Just like the unsustainable intensive farming practices in Pakistan *cough* In-joke
As others have just about said here: if you develop personal autonomy and stop feeling like you 'need' to be in a relationship all the power of an abuser evaporates. You can just leave, you're a complete person if there's someone who is willing to be your equal and share in your life then that's great. If, on the other hand, they're just using and/or fucking with you kick them to the curb. Life is a zero sum game and you don't need that baggage in your life. If you're sick of being single because there's nobody left after you kick the losers to the curb, fill your time with a hobby or a career or something- but whatever you do for god's sakes don't humor these crooked charlatans. You're valuable, your time is valuable, quit all the bullshit.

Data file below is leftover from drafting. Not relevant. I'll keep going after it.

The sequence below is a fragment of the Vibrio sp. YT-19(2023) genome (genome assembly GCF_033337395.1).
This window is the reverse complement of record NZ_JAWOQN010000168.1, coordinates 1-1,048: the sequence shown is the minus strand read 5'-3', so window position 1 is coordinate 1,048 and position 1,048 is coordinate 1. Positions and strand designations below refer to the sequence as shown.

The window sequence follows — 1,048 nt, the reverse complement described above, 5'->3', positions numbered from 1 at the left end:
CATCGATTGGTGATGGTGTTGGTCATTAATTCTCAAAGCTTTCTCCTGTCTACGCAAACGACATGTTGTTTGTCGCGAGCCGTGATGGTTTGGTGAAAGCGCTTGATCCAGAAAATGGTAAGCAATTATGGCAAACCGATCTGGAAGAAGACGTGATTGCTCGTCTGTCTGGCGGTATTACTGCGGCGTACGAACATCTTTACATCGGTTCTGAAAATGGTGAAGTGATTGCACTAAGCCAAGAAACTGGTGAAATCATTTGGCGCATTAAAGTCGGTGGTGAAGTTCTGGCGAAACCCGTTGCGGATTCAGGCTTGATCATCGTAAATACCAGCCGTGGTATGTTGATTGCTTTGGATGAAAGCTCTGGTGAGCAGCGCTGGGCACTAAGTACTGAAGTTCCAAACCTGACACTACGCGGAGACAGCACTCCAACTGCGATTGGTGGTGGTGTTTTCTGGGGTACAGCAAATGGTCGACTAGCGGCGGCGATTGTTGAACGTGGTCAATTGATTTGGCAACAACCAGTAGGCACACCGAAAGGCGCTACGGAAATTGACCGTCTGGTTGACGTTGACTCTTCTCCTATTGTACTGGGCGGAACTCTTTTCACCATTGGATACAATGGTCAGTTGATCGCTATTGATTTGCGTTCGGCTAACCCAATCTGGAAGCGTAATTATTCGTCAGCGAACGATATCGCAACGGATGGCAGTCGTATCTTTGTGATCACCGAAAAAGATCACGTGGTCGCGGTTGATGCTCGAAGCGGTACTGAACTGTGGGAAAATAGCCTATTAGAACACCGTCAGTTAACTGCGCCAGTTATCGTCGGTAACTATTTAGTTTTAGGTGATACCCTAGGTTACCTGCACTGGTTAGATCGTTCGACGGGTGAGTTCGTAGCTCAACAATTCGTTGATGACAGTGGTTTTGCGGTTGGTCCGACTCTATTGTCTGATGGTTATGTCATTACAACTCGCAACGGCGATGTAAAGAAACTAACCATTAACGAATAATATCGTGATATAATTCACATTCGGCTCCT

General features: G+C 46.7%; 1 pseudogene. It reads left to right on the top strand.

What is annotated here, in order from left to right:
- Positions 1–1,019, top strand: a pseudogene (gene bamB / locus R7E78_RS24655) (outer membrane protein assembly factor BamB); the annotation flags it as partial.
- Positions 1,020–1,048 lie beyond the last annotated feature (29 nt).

lol 'the alt-right'
Lick that vomit off the floor! I have news for you.
For better or worse, the world is moving towards Marxian communism: common ownership of the means of production, the absence of social-classes, money, and the state. Why? Because there will be a post-scarcity economy. For those of us who seek absolute power, our days are numbered. The first shall be last and the last shall be first. I'm almost certain that the end of my lifetime will mark the last of the autocrats. Reference: http://edujob.gr/sites/default/files/epagg_prooptikes/The Post-Scarcity World of 2050-2075.pdf
Pin, how do you go from an essay that merely speculates on what a post-scarcity might look like, to claiming that this is what the future will look like?